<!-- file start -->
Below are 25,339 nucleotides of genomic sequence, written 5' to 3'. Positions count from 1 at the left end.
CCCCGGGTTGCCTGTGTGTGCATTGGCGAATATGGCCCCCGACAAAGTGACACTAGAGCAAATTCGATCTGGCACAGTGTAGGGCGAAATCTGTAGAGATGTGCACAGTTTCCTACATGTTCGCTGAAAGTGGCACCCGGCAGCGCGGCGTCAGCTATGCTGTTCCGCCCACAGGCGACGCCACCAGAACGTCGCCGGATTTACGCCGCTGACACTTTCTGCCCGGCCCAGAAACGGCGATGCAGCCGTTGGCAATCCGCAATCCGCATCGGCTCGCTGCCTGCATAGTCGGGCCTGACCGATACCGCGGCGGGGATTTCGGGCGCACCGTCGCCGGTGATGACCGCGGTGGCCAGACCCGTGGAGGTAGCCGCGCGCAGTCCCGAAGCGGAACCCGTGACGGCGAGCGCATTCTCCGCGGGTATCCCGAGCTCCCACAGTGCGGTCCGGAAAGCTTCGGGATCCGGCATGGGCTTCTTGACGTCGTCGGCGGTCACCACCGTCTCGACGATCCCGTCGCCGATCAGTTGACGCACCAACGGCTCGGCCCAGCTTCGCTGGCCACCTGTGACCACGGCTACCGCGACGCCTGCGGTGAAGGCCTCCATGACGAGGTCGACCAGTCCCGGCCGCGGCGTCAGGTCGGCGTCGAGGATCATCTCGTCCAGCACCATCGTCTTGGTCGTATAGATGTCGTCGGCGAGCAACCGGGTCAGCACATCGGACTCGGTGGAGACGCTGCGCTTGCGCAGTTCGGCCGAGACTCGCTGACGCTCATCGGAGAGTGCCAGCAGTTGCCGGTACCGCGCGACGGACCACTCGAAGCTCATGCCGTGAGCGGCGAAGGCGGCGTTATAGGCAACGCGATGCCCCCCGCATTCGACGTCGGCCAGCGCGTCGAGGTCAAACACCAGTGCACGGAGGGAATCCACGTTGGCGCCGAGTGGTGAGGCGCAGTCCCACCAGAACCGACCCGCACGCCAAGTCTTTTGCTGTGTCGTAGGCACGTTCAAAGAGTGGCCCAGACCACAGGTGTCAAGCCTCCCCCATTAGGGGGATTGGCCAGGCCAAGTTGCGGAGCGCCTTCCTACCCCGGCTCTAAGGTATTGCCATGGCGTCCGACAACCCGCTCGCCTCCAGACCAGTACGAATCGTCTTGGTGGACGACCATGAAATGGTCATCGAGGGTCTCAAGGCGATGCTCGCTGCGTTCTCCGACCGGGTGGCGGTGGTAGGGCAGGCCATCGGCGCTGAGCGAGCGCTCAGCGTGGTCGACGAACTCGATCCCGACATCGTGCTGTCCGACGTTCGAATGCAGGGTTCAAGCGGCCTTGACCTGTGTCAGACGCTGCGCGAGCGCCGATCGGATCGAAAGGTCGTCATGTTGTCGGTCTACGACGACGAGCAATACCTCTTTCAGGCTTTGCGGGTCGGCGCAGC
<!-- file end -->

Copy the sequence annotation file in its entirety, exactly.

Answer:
Below are 25,339 nucleotides of genomic sequence, written 5' to 3'. Positions count from 1 at the left end.
CCCCGGGTTGCCTGTGTGTGCATTGGCGAATATGGCCCCCGACAAAGTGACACTAGAGCAAATTCGATCTGGCACAGTGTAGGGCGAAATCTGTAGAGATGTGCACAGTTTCCTACATGTTCGCTGAAAGTGGCACCCGGCAGCGCGGCGTCAGCTATGCTGTTCCGCCCACAGGCGACGCCACCAGAACGTCGCCGGATTTACGCCGCTGACACTTTCTGCCCGGCCCAGAAACGGCGATGCAGCCGTTGGCAATCCGCAATCCGCATCGGCTCGCTGCCTGCATAGTCGGGCCTGACCGATACCGCGGCGGGGATTTCGGGCGCACCGTCGCCGGTGATGACCGCGGTGGCCAGACCCGTGGAGGTAGCCGCGCGCAGTCCCGAAGCGGAACCCGTGACGGCGAGCGCATTCTCCGCGGGTATCCCGAGCTCCCACAGTGCGGTCCGGAAAGCTTCGGGATCCGGCATGGGCTTCTTGACGTCGTCGGCGGTCACCACCGTCTCGACGATCCCGTCGCCGATCAGTTGACGCACCAACGGCTCGGCCCAGCTTCGCTGGCCACCTGTGACCACGGCTACCGCGACGCCTGCGGTGAAGGCCTCCATGACGAGGTCGACCAGTCCCGGCCGCGGCGTCAGGTCGGCGTCGAGGATCATCTCGTCCAGCACCATCGTCTTGGTCGTATAGATGTCGTCGGCGAGCAACCGGGTCAGCACATCGGACTCGGTGGAGACGCTGCGCTTGCGCAGTTCGGCCGAGACTCGCTGACGCTCATCGGAGAGTGCCAGCAGTTGCCGGTACCGCGCGACGGACCACTCGAAGCTCATGCCGTGAGCGGCGAAGGCGGCGTTATAGGCAACGCGATGCCCCCCGCATTCGACGTCGGCCAGCGCGTCGAGGTCAAACACCAGTGCACGGAGGGAATCCACGTTGGCGCCGAGTGGTGAGGCGCAGTCCCACCAGAACCGACCCGCACGCCAAGTCTTTTGCTGTGTCGTAGGCACGTTCAAAGAGTGGCCCAGACCACAGGTGTCAAGCCTCCCCCATTAGGGGGATTGGCCAGGCCAAGTTGCGGAGCGCCTTCCTACCCCGGCTCTAAGGTATTGCCATGGCGTCCGACAACCCGCTCGCCTCCAGACCAGTACGAATCGTCTTGGTGGACGACCATGAAATGGTCATCGAGGGTCTCAAGGCGATGCTCGCTGCGTTCTCCGACCGGGTGGCGGTGGTAGGGCAGGCCATCGGCGCTGAGCGAGCGCTCAGCGTGGTCGACGAACTCGATCCCGACATCGTGCTGTCCGACGTTCGAATGCAGGGTTCAAGCGGCCTTGACCTGTGTCAGACGCTGCGCGAGCGCCGATCGGATCGAAAGGTCGTCATGTTGTCGGTCTACGACGACGAGCAATACCTCTTTCAGGCTTTGCGGGTCGGCGCAGC